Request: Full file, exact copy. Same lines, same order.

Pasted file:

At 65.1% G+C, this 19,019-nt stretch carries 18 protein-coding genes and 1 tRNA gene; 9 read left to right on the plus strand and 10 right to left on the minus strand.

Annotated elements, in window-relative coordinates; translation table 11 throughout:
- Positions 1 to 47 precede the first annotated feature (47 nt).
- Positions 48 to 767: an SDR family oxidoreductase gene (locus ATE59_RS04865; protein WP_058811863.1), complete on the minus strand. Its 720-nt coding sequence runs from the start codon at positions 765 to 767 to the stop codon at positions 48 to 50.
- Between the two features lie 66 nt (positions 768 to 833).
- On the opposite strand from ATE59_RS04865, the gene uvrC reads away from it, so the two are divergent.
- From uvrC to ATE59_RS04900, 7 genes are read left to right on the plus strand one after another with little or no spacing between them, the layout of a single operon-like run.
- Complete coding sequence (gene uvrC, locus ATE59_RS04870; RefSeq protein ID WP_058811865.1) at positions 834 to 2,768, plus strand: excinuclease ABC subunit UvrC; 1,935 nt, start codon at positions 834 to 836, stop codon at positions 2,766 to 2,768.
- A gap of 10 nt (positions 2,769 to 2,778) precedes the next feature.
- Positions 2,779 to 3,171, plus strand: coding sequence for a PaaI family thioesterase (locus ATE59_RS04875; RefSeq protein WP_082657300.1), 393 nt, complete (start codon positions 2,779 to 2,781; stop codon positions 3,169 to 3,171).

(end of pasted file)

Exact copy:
At 65.1% G+C, this 19,019-nt stretch carries 18 protein-coding genes and 1 tRNA gene; 9 read left to right on the plus strand and 10 right to left on the minus strand.

Annotated elements, in window-relative coordinates; translation table 11 throughout:
- Positions 1 to 47 precede the first annotated feature (47 nt).
- Positions 48 to 767: an SDR family oxidoreductase gene (locus ATE59_RS04865; protein WP_058811863.1), complete on the minus strand. Its 720-nt coding sequence runs from the start codon at positions 765 to 767 to the stop codon at positions 48 to 50.
- Between the two features lie 66 nt (positions 768 to 833).
- On the opposite strand from ATE59_RS04865, the gene uvrC reads away from it, so the two are divergent.
- From uvrC to ATE59_RS04900, 7 genes are read left to right on the plus strand one after another with little or no spacing between them, the layout of a single operon-like run.
- Complete coding sequence (gene uvrC, locus ATE59_RS04870; RefSeq protein ID WP_058811865.1) at positions 834 to 2,768, plus strand: excinuclease ABC subunit UvrC; 1,935 nt, start codon at positions 834 to 836, stop codon at positions 2,766 to 2,768.
- A gap of 10 nt (positions 2,769 to 2,778) precedes the next feature.
- Positions 2,779 to 3,171, plus strand: coding sequence for a PaaI family thioesterase (locus ATE59_RS04875; RefSeq protein WP_082657300.1), 393 nt, complete (start codon positions 2,779 to 2,781; stop codon positions 3,169 to 3,171).